Have you spotted any good articles around this week? Leave a comment below to share them with us!

11 things you didn’t know about childhood deafness

Jonathan Barnes - NDCS, articles we’ve been reading this week

Jonathan Barnes, Campaigns Assistant

 

This blog was co-written with Vicki Kirwin, Development Manager, at the National Deaf Children’s Society (NDCS). 

 

1)   More than 90% of deaf children are born to hearing parents meaning new parents have no previous knowledge about deafness and rely on good support and information to understand how best to help their child

2)   You may know that there are 45,000 deaf children in the UK. But did you know that 1 in 5 pre-school children have a temporary deafness caused by glue ear at any one time? That’s more than 770,000 young children experiencing deafness right now.

3)   Classrooms are noisy places and even a child with mild hearing loss can miss as much as 50% of classroom discussion without appropriate support.

4)   Not all deaf children are born deaf. At least half develop deafness during childhood. This can be because they inherited a gene that causes childhood-onset deafness, or because of infection, illness or injury.

5)   The word ‘cochlea’ comes from the Latin for ‘snail shell’. The cochlea has 2.5 turns in its ‘shell’.


6)   The inner ear is where the cochlea detects sound and turns it into electrical signals. These signals are sent to the brain which interprets or makes sense of what has been heard.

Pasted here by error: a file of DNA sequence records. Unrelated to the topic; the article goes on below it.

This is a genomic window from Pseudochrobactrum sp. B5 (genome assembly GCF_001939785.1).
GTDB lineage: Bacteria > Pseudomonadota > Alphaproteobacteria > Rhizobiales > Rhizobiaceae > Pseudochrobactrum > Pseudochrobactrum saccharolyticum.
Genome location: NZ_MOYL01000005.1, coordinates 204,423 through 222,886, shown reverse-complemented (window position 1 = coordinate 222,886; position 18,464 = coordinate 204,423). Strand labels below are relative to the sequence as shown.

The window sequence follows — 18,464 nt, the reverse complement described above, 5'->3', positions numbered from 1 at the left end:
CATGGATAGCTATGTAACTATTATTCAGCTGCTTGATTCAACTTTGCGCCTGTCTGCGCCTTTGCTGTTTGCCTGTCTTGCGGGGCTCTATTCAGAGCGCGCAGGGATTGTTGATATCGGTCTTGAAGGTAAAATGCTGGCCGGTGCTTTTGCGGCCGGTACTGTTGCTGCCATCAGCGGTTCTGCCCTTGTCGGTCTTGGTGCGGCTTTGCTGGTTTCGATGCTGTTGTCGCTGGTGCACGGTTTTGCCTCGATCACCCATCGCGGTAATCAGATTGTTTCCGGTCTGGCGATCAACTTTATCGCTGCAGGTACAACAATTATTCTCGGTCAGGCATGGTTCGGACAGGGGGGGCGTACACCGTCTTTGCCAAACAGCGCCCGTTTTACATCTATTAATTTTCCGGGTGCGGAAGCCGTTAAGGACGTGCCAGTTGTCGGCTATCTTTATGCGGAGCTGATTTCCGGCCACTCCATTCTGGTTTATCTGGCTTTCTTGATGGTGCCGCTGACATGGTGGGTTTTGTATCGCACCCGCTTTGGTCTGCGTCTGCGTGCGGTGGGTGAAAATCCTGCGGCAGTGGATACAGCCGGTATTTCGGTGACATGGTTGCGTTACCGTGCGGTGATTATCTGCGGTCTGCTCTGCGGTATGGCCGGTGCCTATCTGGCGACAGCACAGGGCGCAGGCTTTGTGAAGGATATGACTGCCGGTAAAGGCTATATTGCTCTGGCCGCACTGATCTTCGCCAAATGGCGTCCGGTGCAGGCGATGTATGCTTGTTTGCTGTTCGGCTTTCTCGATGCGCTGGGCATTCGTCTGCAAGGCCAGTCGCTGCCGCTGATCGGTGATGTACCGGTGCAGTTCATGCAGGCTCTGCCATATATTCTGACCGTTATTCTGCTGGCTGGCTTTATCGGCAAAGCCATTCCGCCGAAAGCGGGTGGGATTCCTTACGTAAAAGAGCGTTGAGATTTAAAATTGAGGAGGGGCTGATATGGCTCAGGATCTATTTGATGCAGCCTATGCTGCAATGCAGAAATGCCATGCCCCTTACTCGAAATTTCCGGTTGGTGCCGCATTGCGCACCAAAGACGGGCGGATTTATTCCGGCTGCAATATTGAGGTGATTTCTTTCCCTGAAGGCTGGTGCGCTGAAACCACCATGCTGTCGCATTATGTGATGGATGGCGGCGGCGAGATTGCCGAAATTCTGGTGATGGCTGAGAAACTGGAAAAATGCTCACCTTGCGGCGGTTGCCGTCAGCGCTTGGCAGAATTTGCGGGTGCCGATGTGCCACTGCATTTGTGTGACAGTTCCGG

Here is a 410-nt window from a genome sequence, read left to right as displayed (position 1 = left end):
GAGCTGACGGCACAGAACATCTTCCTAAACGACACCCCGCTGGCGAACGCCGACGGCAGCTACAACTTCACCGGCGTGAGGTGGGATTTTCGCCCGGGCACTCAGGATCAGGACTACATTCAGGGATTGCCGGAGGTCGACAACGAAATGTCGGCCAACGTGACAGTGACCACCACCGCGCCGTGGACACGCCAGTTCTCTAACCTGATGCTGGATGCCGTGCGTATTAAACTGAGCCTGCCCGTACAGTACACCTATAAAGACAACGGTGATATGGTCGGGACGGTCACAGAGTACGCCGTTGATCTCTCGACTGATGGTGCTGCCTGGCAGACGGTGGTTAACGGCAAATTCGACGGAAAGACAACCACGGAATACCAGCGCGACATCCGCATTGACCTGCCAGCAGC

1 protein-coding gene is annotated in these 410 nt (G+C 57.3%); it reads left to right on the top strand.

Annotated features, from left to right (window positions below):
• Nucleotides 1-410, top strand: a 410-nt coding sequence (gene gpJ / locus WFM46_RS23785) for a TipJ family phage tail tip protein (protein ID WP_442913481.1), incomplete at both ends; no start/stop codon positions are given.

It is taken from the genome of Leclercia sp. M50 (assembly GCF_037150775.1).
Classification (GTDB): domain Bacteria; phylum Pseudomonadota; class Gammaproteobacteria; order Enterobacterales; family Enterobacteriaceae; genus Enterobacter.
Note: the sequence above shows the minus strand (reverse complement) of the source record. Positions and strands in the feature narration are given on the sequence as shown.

7)   There is some great technology to help support a lot of deaf children with their learning and development.

8)   Deaf children are just as likely to enjoy music and develop an interest in playing musical instruments as hearing children, if exposed to them. NDCS supports music teachers and venues in being deaf friendly.

9)   If given the right opportunities deaf children can learn and use two or more languages, including sign language, English and other spoken foreign languages.


10)   There are at least 137 different sign languages used around the world (the one shown below is not one of them). Find out more here.

11)   Given the right support deaf children can do anything their hearing friends can. But they can’t clean their ears with their tongue unlike this giraffe whose tongue is 21-inches long!

 

The National Deaf Children’s Society are working to bring about a world without barriers for all deaf children.

Join us to campaign today.